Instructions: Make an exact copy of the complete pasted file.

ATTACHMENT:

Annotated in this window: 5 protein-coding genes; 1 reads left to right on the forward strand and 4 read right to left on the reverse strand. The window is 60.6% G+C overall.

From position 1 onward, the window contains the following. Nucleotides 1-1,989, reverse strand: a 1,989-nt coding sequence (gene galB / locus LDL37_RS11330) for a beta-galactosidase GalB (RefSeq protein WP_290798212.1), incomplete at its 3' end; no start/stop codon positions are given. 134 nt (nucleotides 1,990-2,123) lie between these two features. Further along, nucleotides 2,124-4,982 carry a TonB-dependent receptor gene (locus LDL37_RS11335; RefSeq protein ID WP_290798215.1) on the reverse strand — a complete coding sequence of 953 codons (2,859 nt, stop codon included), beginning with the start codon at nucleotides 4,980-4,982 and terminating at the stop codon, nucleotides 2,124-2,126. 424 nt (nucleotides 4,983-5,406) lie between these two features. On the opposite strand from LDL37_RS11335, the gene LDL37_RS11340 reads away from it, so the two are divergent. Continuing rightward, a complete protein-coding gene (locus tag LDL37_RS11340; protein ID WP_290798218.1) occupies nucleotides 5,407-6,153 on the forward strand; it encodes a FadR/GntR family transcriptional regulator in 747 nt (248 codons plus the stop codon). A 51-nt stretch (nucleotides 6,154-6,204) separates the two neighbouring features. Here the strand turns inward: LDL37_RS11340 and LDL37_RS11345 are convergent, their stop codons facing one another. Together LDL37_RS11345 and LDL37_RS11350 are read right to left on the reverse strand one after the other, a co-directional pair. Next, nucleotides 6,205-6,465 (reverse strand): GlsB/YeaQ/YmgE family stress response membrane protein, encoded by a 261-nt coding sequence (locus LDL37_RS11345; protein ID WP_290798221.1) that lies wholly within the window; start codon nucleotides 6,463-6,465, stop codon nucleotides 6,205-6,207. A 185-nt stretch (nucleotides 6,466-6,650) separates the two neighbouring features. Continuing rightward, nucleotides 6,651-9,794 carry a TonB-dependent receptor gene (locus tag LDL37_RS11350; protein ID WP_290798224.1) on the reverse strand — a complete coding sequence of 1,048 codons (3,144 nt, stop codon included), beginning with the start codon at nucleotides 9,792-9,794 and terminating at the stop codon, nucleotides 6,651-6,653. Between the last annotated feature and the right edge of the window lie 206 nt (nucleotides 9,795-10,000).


Annotated in this window: 5 protein-coding genes; 1 reads left to right on the forward strand and 4 read right to left on the reverse strand. The window is 60.6% G+C overall.

From position 1 onward, the window contains the following. Nucleotides 1-1,989, reverse strand: a 1,989-nt coding sequence (gene galB / locus LDL37_RS11330) for a beta-galactosidase GalB (RefSeq protein WP_290798212.1), incomplete at its 3' end; no start/stop codon positions are given. 134 nt (nucleotides 1,990-2,123) lie between these two features. Further along, nucleotides 2,124-4,982 carry a TonB-dependent receptor gene (locus LDL37_RS11335; RefSeq protein ID WP_290798215.1) on the reverse strand — a complete coding sequence of 953 codons (2,859 nt, stop codon included), beginning with the start codon at nucleotides 4,980-4,982 and terminating at the stop codon, nucleotides 2,124-2,126. 424 nt (nucleotides 4,983-5,406) lie between these two features. On the opposite strand from LDL37_RS11335, the gene LDL37_RS11340 reads away from it, so the two are divergent. Continuing rightward, a complete protein-coding gene (locus tag LDL37_RS11340; protein ID WP_290798218.1) occupies nucleotides 5,407-6,153 on the forward strand; it encodes a FadR/GntR family transcriptional regulator in 747 nt (248 codons plus the stop codon). A 51-nt stretch (nucleotides 6,154-6,204) separates the two neighbouring features. Here the strand turns inward: LDL37_RS11340 and LDL37_RS11345 are convergent, their stop codons facing one another. Together LDL37_RS11345 and LDL37_RS11350 are read right to left on the reverse strand one after the other, a co-directional pair. Next, nucleotides 6,205-6,465 (reverse strand): GlsB/YeaQ/YmgE family stress response membrane protein, encoded by a 261-nt coding sequence (locus LDL37_RS11345; protein ID WP_290798221.1) that lies wholly within the window; start codon nucleotides 6,463-6,465, stop codon nucleotides 6,205-6,207. A 185-nt stretch (nucleotides 6,466-6,650) separates the two neighbouring features. Continuing rightward, nucleotides 6,651-9,794 carry a TonB-dependent receptor gene (locus tag LDL37_RS11350; protein ID WP_290798224.1) on the reverse strand — a complete coding sequence of 1,048 codons (3,144 nt, stop codon included), beginning with the start codon at nucleotides 9,792-9,794 and terminating at the stop codon, nucleotides 6,651-6,653. Between the last annotated feature and the right edge of the window lie 206 nt (nucleotides 9,795-10,000).